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Blog Archive

Results for the blog category ActionScript 3.0.

TransitionManager Events

I recently used the TransitionManager class to get some ready-made animation in a project I am working on. The problem was I needed to know when the tween ended so I could dispatch an event to tell my application to allow user interfacing again. I checked the Adobe API on TransitionManager and there were no events to respond to be found there. Not even a useful inherited event. So I decided to poke around in the class file itself just to see what was going on in there. In case you don’t know, never edit these classes. They are essentially part of the Flash application. If you need extra functions it’s always better to make a subclass extending the class and write your own methods and properties. That what OOP is all about.

There are 2 events that can be responded to in their without editing the code to do so. The two strings that you can add a listener for are these.

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const ALL_TRANSITIONS_IN_DONE:String = "allTransitionsInDone";
const ALL_TRANSITIONS_OUT_DONE:String = "allTransitionsOutDone";

Of course, these events don’t carry any TransitionManager specific properties, it just dispatches the generic Event telling the application that it happened. I don’t know why this wasn’t included in the API, as it is something that is useful for this the implementation of this class. Maybe I’ll get around to writing a TransitionManagerEvent class one day. Until then, this works.

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import fl.transitions.*;
import fl.transitions.easing.*;
 
const ALL_TRANSITIONS_IN_DONE:String = "allTransitionsInDone";
const ALL_TRANSITIONS_OUT_DONE:String = "allTransitionsOutDone";
 
var currentSlide:Slide = new Slide();
addChild(currentSlide);
 
var tm:TransitionManager = new TransitionManager(currentSlide);
tm.startTransition({type:Blinds, direction:Transition.OUT, duration:2, easing:None.easeNone, numStrips:10, dimension:0});
tm.addEventListener(ALL_TRANSITIONS_OUT_DONE, outTransitionsDone);
 
function outTransitionsDone(event:Event):void
{
	trace("done");
}

You can get the FLA example file here.

Associative Arrays

An Associative Array can be made in ActionScript 3 by using an Object instead of an Array. You use the Object to make a name/value pair. Name/Value pairs consist of a name and a value and are separated by a colon. The name is what you use to reference the value. When you reference what is in the Associative Array you just write the name as if it was a property on the Object. Here is an example of how to make an Associative Array.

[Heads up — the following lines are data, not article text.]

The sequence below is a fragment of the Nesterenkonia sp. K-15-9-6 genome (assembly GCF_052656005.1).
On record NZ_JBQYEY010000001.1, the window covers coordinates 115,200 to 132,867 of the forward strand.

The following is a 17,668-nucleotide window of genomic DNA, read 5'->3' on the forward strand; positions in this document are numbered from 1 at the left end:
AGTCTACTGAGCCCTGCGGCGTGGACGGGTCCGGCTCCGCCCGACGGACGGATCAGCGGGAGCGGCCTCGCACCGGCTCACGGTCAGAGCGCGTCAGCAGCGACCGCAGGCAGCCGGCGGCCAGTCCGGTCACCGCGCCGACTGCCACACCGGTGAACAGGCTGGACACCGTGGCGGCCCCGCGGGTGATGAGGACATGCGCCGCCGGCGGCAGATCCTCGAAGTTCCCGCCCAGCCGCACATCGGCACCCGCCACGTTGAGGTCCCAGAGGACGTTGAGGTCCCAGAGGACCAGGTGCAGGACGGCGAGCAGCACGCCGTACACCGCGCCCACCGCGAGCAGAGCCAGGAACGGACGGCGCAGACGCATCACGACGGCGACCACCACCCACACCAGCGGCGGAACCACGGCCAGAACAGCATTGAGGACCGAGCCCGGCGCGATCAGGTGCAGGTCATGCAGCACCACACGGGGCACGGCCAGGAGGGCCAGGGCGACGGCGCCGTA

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var info:Object = {name:"Tony", occupation:"Bouncer", iq:80};
 
trace("My name is " + info.name + " and I am a " + info.occupation + " with an IQ of " + info.iq + "." );

You could also write it out long-handed and the effect would be the same. Below is the same thing but the names are added as dynamic properties of the newly instantiated Object.

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var info:Object = new Object();
info.name = "Tony";
info.occupation = "Bouncer";
info.iq = 80;
 
trace("My name is " + info.name + " and I am a " + info.occupation + " with an IQ of " + info.iq + "." );

They only problem with this is that you lose the length property on this Associative Array. If you try getting the length property it will come up as undefined. I looked this up and found that Senocular actually has a class that fixes this. That class is called AssociativeArray and it can be found here. When I first tried it I got an error at line 32. I didn’t read the class to figure out what was wrong, but I commented out the line throwing the error and it seems to work fine. Here is an example of that class in action. Read more …

Referencing the Document Class

Referencing the document class can be done in two ways. The first example uses brackets and a string. The brackets allows whatever is inside it to be ignored at compile time and used at runtime. If dot notation was used the compiler would try to find the function. It wouldn’t find the function and you would get a compiler error. The brackets hide it from the compiler and this is taken care of at runtime instead. The string, or the text in quotes, inside means that it is handled literally, letter for letter. This technique can also be used with a variable. This could be helpful if getting information at runtime. For example, if you are retrieving the name of a function from an external data source such as a XML file.

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//example 1
root["functionReference"]();

The second example uses the Document Class name. This is very similar to dot syntax except the root keyword is put in parenthesis after the Document Class name. This technique can be used with properties and methods in the Document Class.